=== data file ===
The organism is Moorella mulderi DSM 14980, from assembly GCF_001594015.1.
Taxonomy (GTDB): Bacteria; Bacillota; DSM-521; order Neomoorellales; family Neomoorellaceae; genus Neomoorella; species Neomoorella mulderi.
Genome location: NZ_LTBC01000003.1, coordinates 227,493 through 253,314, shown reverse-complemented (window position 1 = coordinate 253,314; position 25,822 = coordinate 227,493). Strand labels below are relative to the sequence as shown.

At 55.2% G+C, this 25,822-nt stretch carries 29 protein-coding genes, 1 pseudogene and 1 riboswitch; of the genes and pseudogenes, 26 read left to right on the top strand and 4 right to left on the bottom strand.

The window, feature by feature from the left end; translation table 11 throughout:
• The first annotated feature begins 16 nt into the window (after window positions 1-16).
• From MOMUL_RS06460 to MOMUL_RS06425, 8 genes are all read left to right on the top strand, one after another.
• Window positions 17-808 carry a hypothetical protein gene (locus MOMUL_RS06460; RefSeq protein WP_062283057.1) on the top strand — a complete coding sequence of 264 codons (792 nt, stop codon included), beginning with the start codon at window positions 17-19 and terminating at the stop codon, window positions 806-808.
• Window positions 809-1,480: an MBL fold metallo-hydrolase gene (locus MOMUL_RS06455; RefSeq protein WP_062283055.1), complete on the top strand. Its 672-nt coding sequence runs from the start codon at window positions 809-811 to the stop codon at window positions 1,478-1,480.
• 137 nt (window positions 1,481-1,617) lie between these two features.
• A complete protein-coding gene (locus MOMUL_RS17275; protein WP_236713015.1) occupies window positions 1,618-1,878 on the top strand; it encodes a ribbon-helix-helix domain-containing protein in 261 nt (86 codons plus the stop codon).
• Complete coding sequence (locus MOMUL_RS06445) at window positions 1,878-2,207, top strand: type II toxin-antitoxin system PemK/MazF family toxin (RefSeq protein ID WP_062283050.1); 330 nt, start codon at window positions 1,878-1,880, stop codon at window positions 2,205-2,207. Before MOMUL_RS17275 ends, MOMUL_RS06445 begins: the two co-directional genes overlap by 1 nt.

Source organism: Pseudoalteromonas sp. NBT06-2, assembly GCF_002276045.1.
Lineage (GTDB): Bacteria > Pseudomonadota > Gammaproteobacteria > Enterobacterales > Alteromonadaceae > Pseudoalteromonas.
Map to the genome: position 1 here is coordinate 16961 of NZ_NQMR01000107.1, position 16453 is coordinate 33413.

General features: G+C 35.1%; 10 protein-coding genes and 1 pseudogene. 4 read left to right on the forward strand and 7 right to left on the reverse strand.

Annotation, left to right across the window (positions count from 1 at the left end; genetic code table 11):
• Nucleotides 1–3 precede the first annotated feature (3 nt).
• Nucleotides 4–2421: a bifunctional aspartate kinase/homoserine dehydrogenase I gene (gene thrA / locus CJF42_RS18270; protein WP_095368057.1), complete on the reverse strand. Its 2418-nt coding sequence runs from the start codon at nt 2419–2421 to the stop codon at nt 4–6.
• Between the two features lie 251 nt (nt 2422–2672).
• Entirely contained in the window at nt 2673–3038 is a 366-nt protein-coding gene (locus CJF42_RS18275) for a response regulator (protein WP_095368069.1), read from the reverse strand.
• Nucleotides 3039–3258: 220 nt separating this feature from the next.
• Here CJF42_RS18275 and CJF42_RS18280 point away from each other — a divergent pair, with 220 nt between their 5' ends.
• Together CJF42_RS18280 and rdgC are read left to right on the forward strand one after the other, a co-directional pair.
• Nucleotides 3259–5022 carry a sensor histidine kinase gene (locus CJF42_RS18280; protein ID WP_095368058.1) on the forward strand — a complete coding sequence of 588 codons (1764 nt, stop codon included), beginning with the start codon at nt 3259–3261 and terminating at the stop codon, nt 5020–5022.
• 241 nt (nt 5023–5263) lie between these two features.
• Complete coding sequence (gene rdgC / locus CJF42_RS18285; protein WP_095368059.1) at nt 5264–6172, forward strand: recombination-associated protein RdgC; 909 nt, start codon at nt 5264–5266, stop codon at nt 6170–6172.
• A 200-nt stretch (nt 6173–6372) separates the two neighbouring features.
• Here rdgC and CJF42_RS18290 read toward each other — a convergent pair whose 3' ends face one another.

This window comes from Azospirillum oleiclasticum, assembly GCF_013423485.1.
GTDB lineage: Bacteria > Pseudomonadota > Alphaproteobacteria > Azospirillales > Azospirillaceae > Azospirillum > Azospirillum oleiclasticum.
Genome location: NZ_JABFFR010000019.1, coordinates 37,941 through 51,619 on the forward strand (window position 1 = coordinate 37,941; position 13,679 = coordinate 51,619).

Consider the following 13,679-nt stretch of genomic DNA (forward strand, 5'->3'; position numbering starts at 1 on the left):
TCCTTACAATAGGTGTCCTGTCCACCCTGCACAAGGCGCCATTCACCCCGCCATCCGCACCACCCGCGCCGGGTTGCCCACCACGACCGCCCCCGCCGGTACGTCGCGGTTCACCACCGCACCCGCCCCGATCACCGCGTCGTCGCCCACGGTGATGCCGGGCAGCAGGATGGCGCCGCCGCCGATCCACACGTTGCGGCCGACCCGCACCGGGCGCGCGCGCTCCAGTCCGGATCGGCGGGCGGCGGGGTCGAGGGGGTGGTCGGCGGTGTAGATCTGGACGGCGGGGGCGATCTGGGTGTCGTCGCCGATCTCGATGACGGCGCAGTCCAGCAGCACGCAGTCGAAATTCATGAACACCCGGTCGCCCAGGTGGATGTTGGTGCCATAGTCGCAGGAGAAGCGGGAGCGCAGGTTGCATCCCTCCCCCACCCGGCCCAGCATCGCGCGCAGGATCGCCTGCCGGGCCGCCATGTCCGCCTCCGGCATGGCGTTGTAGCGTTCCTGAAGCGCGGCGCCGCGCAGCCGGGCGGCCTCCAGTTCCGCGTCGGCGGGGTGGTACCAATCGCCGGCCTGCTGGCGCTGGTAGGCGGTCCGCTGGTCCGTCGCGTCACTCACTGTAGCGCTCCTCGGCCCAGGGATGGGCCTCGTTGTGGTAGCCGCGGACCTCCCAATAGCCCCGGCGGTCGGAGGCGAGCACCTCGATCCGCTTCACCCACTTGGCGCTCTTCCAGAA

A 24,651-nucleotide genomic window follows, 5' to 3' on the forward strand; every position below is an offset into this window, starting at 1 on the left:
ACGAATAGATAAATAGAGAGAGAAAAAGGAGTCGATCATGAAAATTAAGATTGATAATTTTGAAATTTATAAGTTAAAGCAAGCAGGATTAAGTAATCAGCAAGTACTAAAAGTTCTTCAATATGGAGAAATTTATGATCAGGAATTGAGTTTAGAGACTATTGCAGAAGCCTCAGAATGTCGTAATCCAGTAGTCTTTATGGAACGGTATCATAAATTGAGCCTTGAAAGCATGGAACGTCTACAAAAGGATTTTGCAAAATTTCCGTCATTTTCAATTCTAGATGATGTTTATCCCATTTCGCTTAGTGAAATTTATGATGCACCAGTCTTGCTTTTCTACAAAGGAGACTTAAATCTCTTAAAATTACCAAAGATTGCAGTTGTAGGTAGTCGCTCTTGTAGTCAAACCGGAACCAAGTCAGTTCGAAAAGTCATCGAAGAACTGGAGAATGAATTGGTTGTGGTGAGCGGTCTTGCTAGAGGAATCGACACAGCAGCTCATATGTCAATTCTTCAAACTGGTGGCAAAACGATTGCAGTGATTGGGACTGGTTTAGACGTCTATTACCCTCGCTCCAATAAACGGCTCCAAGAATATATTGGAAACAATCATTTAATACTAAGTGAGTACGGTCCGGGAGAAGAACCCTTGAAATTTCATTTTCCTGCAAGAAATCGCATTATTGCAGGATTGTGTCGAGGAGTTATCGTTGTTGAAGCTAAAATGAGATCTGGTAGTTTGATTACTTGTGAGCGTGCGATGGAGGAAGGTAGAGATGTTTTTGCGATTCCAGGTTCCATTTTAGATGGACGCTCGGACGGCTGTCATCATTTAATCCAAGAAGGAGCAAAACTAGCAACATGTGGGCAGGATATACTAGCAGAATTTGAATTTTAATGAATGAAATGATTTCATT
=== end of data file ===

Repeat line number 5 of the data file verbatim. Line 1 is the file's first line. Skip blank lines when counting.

The window, feature by feature from the left end; translation table 11 throughout: